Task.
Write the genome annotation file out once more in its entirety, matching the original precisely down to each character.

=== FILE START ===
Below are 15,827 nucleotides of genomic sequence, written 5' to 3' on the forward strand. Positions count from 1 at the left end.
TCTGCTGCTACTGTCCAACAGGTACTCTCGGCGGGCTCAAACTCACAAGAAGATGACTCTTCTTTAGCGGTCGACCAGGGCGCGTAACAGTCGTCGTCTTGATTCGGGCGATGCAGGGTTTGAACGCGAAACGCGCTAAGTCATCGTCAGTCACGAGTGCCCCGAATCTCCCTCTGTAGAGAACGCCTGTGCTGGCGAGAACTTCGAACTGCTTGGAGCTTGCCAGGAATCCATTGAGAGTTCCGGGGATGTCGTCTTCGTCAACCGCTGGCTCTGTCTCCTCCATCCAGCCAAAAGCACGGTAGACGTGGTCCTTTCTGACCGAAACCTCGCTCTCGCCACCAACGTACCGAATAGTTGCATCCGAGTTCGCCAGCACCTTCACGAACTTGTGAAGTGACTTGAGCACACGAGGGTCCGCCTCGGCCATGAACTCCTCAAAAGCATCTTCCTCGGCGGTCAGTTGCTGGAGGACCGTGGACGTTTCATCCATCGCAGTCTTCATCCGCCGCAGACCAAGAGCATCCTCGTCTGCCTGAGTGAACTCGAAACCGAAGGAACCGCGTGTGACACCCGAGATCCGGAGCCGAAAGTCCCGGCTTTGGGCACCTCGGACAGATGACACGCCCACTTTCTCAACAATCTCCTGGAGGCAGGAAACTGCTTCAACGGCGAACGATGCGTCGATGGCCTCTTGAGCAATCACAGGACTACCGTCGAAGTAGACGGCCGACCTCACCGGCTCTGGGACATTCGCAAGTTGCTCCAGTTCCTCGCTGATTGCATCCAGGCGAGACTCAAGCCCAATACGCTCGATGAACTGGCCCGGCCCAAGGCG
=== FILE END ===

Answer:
Below are 15,827 nucleotides of genomic sequence, written 5' to 3' on the forward strand. Positions count from 1 at the left end.
TCTGCTGCTACTGTCCAACAGGTACTCTCGGCGGGCTCAAACTCACAAGAAGATGACTCTTCTTTAGCGGTCGACCAGGGCGCGTAACAGTCGTCGTCTTGATTCGGGCGATGCAGGGTTTGAACGCGAAACGCGCTAAGTCATCGTCAGTCACGAGTGCCCCGAATCTCCCTCTGTAGAGAACGCCTGTGCTGGCGAGAACTTCGAACTGCTTGGAGCTTGCCAGGAATCCATTGAGAGTTCCGGGGATGTCGTCTTCGTCAACCGCTGGCTCTGTCTCCTCCATCCAGCCAAAAGCACGGTAGACGTGGTCCTTTCTGACCGAAACCTCGCTCTCGCCACCAACGTACCGAATAGTTGCATCCGAGTTCGCCAGCACCTTCACGAACTTGTGAAGTGACTTGAGCACACGAGGGTCCGCCTCGGCCATGAACTCCTCAAAAGCATCTTCCTCGGCGGTCAGTTGCTGGAGGACCGTGGACGTTTCATCCATCGCAGTCTTCATCCGCCGCAGACCAAGAGCATCCTCGTCTGCCTGAGTGAACTCGAAACCGAAGGAACCGCGTGTGACACCCGAGATCCGGAGCCGAAAGTCCCGGCTTTGGGCACCTCGGACAGATGACACGCCCACTTTCTCAACAATCTCCTGGAGGCAGGAAACTGCTTCAACGGCGAACGATGCGTCGATGGCCTCTTGAGCAATCACAGGACTACCGTCGAAGTAGACGGCCGACCTCACCGGCTCTGGGACATTCGCAAGTTGCTCCAGTTCCTCGCTGATTGCATCCAGGCGAGACTCAAGCCCAATACGCTCGATGAACTGGCCCGGCCCAAGGCG